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Author Topic: Full calibration of TEAC X2000R  (Read 1920 times)

Offline Petronel

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Full calibration of TEAC X2000R
« on: August 24, 2015, 11:41:45 PM »
Dear Friends,

I will highly appreciate if you'll help me with the following issue:
I intend to full (Play & Record) calibrate my TEAC X 2000R.
I don't have any calibration tape. Instead, I have a tone generator and a digital oscilloscope.

Please help me with a step-by-step calibration procedure for my machine.

Looking forward for any reply, I will highly appreciate yours support.

Kind regards,

Petronel

Offline stellavox

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Re: Full calibration of TEAC X2000R
« Reply #1 on: August 25, 2015, 02:16:50 PM »
Petronel,

This is a VERY good question, and I'm trying to come up with an understandable answer as to why it CAN'T be done. 

Let's try this.

The audio information on tapes, like records, have a "built in" pre-emphasis "boost" added to the signal to boost the high frequencies relative to the lows.   This boost, in "cooperation" with a corresponding cut when playing back the prerecorded medium, was done to "subjectively" reduce the amount of high frequency noise and "tape hiss" added during the transcription process, that you might hear on the finished record or tape.  The amount of boost/cut was decided upon long ago, and incorporated into industry standards - RIAA for records, NAB (USA) and IEC (Europe) for tape.  When tapes are played back, The tape reproduce pre-amplifier subjects the desired signal to a corresponding "de-emphasis", so that the frequency response of the material you ultimately hear appears "flat". 

Because tape decks can both record and playback; and probably due to the fact that you can use differing brands of tape and that tape heads/electronics can wear and loose high frequency response, tape deck manufacturers added the ability to "adjust" BOTH the amount of high frequency boost in their record amplifier circuitry and low frequency cut in their playback preamplifiers.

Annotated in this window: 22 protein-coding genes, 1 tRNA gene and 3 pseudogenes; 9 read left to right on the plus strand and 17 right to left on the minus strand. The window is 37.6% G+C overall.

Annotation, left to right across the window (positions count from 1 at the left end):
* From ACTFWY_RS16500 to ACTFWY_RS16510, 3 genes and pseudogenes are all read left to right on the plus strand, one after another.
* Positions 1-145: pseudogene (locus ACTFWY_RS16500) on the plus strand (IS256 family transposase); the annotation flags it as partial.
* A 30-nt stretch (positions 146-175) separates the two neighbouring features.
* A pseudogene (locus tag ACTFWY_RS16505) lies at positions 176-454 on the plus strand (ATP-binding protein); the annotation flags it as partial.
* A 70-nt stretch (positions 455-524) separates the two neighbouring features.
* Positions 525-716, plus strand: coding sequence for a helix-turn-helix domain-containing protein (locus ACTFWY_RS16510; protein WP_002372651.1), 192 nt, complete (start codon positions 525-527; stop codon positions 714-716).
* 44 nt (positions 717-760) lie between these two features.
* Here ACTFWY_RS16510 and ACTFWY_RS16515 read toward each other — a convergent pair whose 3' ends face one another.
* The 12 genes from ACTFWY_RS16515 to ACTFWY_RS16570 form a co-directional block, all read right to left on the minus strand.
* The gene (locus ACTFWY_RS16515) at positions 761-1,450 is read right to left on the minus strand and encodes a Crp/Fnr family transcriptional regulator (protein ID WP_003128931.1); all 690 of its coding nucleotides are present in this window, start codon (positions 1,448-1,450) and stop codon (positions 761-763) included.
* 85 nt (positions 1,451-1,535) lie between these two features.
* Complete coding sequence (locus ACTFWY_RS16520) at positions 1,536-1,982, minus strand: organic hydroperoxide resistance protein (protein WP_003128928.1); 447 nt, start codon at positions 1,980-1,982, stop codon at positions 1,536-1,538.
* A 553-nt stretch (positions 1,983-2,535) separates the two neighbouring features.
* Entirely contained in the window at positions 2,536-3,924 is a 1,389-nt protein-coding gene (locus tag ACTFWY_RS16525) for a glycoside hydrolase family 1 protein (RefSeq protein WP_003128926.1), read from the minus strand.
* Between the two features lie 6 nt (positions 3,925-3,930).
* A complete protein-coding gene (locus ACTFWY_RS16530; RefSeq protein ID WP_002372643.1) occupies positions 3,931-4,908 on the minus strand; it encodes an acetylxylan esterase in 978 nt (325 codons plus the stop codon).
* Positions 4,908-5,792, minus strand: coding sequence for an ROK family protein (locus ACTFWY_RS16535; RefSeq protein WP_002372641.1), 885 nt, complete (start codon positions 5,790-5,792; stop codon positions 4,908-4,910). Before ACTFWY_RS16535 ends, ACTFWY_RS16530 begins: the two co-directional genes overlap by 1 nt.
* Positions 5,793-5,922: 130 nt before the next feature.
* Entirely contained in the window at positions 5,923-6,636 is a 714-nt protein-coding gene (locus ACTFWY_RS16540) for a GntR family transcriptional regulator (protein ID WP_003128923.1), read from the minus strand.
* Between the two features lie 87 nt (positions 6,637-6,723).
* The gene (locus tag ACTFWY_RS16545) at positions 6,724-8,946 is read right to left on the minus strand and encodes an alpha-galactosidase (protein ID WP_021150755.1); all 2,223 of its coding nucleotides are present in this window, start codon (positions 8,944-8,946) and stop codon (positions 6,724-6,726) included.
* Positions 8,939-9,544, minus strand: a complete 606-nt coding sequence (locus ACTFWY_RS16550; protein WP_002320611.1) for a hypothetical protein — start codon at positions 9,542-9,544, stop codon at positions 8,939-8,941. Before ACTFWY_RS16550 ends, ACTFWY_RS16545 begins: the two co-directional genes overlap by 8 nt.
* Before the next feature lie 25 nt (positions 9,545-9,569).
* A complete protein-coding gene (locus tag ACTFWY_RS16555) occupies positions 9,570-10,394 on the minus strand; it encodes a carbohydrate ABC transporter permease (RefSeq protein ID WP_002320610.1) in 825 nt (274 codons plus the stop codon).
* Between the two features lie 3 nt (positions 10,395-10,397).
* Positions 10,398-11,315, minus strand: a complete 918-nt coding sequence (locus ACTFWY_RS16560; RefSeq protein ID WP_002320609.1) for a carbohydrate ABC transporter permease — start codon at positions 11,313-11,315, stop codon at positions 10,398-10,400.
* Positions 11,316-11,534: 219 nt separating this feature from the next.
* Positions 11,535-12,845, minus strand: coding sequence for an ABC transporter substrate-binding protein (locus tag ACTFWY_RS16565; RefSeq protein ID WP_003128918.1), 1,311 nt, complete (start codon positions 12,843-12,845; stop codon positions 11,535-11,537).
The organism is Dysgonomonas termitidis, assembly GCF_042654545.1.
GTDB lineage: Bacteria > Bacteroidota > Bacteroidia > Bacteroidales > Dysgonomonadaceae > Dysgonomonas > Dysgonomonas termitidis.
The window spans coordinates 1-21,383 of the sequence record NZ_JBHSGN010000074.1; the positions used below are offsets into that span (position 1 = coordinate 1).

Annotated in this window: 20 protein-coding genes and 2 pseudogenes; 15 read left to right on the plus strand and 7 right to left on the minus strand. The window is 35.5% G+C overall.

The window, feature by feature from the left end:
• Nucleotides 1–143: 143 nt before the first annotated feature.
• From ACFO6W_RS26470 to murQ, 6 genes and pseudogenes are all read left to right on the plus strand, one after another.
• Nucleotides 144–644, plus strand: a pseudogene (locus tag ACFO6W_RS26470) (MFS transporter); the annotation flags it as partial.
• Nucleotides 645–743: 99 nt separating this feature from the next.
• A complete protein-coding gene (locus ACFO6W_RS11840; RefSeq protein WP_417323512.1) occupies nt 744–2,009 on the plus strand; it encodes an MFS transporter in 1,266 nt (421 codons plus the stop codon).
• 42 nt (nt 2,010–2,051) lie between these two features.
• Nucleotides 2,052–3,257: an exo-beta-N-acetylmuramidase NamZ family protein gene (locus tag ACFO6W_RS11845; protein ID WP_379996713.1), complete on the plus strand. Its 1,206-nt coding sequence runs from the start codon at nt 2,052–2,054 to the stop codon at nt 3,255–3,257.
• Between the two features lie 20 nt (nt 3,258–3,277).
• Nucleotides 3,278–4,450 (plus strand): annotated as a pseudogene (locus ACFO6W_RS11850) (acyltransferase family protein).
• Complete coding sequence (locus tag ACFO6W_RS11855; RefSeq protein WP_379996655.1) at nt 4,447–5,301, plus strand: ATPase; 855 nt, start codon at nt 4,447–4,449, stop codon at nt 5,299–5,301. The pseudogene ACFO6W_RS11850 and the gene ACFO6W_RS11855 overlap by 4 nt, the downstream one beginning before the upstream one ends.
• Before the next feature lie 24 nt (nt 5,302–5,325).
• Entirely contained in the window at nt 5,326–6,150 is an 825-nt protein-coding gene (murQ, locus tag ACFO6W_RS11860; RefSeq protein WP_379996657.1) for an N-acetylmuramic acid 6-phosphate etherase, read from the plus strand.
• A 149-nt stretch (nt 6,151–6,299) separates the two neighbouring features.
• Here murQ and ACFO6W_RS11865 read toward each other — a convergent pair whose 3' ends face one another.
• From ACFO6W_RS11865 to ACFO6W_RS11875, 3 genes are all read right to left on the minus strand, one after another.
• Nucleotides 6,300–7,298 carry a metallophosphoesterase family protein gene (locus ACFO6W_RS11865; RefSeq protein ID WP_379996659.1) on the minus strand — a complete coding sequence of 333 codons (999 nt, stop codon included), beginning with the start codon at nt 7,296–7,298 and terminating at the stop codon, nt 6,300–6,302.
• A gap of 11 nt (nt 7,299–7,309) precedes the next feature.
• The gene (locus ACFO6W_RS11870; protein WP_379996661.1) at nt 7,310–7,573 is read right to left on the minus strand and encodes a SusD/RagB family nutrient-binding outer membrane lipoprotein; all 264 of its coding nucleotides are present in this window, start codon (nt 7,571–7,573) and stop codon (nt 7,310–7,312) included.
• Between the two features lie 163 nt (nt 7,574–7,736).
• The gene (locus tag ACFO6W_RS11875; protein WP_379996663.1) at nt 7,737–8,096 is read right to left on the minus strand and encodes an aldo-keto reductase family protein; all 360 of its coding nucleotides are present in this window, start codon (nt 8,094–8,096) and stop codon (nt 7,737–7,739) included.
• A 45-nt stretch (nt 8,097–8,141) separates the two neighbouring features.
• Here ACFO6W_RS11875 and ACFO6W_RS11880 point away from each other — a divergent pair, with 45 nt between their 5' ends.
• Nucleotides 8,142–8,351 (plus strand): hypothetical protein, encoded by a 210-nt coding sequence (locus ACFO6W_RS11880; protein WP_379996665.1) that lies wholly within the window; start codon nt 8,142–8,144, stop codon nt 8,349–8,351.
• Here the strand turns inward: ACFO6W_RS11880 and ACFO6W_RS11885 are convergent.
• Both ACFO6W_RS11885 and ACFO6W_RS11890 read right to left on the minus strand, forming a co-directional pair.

You have a consumer deck that somewhere along the line was set up for a certain amount of record boost and playback cut corresponding to the NAB standard.  The person who did that undoubtedly started with a "playback calibration tape" that had tones recorded with a "known/calibrated" playback characteristic that correlated to the standards.  Your machine now is not new; it has seen (a lot of?) use and we DON'T know how "accurate" either the record boost or playback cut is.

So when you play a PRE-RECORDED tape, you don't know and can't really demonstrate that the playback characteristic of your current preamplifier matches the NAB/IEC standard.  To verify this you need a playback calibration tape.

However, If all you want to do is record your own material and play it back, you could record tones of equal volume/intensity from say 30hz to 20khz onto a tape, play the tape back and measure the volume/intensity of the recorded tones.  Then if the frequency response is NOT flat, start adjusting the "tone" controls on either the record or playback circuits to get it as flat as you can.  BUT which ones do you adjust? 

"Standard practice" for aligning a tape deck is to first play a playback calibration tape and, using some means to monitor the output, adjust the high (and on some machines, low) frequency response adjustments on the playback preamplifier to produce as flat response as you can get.  Then take the calibration tape off; put a "blank" tape you wish to record on the deck; record a series of frequencies and adjust the frequency adjustments in the RECORD electronics for as flat an overall response as you can get - the playback response being  'previously calibrated".  Note that the amount of record BIAS also effects the frequency response  but that is another story!

Hope this makes some sense - others PLEASE chime in!!!

Charles   
« Last Edit: September 08, 2015, 11:56:49 AM by stellavox »